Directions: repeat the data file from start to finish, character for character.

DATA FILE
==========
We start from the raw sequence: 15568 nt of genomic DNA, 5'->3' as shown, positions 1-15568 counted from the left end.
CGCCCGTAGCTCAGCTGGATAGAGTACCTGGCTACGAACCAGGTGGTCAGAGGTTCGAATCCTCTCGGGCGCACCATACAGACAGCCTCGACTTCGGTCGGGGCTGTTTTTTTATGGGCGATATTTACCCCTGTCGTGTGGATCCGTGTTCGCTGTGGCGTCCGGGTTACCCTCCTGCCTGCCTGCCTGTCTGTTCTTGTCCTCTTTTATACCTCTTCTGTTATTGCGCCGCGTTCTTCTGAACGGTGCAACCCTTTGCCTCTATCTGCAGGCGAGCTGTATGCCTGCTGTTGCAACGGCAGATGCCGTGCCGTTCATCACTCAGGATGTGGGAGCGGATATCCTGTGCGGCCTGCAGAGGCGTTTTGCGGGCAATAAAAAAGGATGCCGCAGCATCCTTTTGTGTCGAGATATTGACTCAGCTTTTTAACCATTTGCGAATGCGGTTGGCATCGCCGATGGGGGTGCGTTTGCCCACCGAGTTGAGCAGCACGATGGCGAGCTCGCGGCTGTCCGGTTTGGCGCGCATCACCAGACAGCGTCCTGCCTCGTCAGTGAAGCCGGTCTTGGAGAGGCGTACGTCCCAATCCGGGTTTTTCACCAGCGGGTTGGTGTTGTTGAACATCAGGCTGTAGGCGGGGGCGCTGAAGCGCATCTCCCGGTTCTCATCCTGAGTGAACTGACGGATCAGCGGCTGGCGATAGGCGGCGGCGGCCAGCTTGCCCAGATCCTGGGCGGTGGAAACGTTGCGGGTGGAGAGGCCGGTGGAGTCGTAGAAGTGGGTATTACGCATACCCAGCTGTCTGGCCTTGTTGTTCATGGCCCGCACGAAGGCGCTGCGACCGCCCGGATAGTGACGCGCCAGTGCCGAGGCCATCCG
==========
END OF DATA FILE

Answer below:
We start from the raw sequence: 15568 nt of genomic DNA, 5'->3' as shown, positions 1-15568 counted from the left end.
CGCCCGTAGCTCAGCTGGATAGAGTACCTGGCTACGAACCAGGTGGTCAGAGGTTCGAATCCTCTCGGGCGCACCATACAGACAGCCTCGACTTCGGTCGGGGCTGTTTTTTTATGGGCGATATTTACCCCTGTCGTGTGGATCCGTGTTCGCTGTGGCGTCCGGGTTACCCTCCTGCCTGCCTGCCTGTCTGTTCTTGTCCTCTTTTATACCTCTTCTGTTATTGCGCCGCGTTCTTCTGAACGGTGCAACCCTTTGCCTCTATCTGCAGGCGAGCTGTATGCCTGCTGTTGCAACGGCAGATGCCGTGCCGTTCATCACTCAGGATGTGGGAGCGGATATCCTGTGCGGCCTGCAGAGGCGTTTTGCGGGCAATAAAAAAGGATGCCGCAGCATCCTTTTGTGTCGAGATATTGACTCAGCTTTTTAACCATTTGCGAATGCGGTTGGCATCGCCGATGGGGGTGCGTTTGCCCACCGAGTTGAGCAGCACGATGGCGAGCTCGCGGCTGTCCGGTTTGGCGCGCATCACCAGACAGCGTCCTGCCTCGTCAGTGAAGCCGGTCTTGGAGAGGCGTACGTCCCAATCCGGGTTTTTCACCAGCGGGTTGGTGTTGTTGAACATCAGGCTGTAGGCGGGGGCGCTGAAGCGCATCTCCCGGTTCTCATCCTGAGTGAACTGACGGATCAGCGGCTGGCGATAGGCGGCGGCGGCCAGCTTGCCCAGATCCTGGGCGGTGGAAACGTTGCGGGTGGAGAGGCCGGTGGAGTCGTAGAAGTGGGTATTACGCATACCCAGCTGTCTGGCCTTGTTGTTCATGGCCCGCACGAAGGCGCTGCGACCGCCCGGATAGTGACGCGCCAGTGCCGAGGCCATCCG